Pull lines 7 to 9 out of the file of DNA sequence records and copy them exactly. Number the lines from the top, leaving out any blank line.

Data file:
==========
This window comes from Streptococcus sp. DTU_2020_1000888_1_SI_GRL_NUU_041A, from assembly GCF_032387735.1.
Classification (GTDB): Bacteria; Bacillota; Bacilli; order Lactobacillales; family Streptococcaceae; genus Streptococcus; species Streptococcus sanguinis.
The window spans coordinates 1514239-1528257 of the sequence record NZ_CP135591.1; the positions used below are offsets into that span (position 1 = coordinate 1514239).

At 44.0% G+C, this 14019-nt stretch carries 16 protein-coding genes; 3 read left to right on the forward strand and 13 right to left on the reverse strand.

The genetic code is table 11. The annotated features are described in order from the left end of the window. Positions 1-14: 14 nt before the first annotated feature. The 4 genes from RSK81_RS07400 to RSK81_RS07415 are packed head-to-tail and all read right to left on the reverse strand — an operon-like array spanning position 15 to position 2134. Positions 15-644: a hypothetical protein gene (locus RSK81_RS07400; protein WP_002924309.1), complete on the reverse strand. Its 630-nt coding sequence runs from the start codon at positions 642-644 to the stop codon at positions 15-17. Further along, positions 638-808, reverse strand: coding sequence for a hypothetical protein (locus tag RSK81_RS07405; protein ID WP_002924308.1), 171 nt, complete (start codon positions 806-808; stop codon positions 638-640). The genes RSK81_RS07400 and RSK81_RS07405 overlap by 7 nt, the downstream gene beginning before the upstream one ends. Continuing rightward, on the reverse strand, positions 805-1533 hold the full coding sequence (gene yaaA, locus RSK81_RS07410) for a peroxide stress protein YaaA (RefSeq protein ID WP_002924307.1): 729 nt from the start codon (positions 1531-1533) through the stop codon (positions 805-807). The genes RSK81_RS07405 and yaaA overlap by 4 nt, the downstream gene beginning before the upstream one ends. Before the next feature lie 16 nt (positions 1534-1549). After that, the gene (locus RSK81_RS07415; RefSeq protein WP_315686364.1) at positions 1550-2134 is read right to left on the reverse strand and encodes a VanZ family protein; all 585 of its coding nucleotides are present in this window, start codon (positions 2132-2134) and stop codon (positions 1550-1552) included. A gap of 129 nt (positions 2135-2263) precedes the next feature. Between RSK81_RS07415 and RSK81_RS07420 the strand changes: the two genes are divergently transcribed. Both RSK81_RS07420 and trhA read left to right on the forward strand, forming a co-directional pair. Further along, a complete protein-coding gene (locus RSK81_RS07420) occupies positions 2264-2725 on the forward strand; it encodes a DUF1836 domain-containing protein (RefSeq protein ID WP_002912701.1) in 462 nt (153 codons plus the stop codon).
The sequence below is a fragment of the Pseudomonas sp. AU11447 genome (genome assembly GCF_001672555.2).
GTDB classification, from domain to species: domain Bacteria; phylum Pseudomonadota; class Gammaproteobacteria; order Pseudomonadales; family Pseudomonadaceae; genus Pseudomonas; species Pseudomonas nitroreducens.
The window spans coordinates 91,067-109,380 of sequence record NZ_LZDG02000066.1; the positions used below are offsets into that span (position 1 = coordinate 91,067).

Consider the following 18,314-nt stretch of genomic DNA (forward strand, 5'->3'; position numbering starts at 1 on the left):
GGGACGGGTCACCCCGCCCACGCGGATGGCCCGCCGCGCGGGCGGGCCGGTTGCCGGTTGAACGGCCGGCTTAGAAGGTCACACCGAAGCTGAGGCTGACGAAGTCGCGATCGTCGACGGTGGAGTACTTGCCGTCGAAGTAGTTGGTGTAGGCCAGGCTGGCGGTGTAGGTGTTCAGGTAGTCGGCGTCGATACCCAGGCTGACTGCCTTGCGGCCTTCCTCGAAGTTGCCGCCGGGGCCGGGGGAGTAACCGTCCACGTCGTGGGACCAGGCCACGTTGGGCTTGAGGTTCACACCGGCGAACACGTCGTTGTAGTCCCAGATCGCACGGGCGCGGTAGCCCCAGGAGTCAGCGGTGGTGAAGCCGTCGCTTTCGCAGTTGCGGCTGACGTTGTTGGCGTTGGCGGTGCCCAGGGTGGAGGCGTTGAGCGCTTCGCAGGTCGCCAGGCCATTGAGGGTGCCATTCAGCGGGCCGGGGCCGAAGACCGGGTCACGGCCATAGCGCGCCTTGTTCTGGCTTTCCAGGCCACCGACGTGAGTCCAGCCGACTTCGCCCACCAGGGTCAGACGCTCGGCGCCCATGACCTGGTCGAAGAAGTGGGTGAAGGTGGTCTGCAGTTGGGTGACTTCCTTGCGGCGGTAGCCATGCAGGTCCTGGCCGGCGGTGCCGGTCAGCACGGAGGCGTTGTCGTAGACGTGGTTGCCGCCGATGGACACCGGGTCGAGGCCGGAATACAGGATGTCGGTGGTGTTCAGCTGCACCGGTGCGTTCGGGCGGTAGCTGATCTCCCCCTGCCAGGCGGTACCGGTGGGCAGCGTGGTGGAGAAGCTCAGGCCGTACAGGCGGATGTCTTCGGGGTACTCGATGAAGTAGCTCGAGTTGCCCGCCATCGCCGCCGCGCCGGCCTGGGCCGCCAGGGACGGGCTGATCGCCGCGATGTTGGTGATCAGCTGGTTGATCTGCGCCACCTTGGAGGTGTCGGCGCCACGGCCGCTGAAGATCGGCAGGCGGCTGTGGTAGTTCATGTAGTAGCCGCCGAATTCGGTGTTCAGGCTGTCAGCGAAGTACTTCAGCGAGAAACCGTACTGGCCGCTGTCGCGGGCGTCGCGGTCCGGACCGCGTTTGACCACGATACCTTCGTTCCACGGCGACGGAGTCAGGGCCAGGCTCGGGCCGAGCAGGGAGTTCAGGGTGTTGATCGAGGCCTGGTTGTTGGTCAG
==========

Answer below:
GTDB classification, from domain to species: domain Bacteria; phylum Pseudomonadota; class Gammaproteobacteria; order Pseudomonadales; family Pseudomonadaceae; genus Pseudomonas; species Pseudomonas nitroreducens.
The window spans coordinates 91,067-109,380 of sequence record NZ_LZDG02000066.1; the positions used below are offsets into that span (position 1 = coordinate 91,067).

Consider the following 18,314-nt stretch of genomic DNA (forward strand, 5'->3'; position numbering starts at 1 on the left):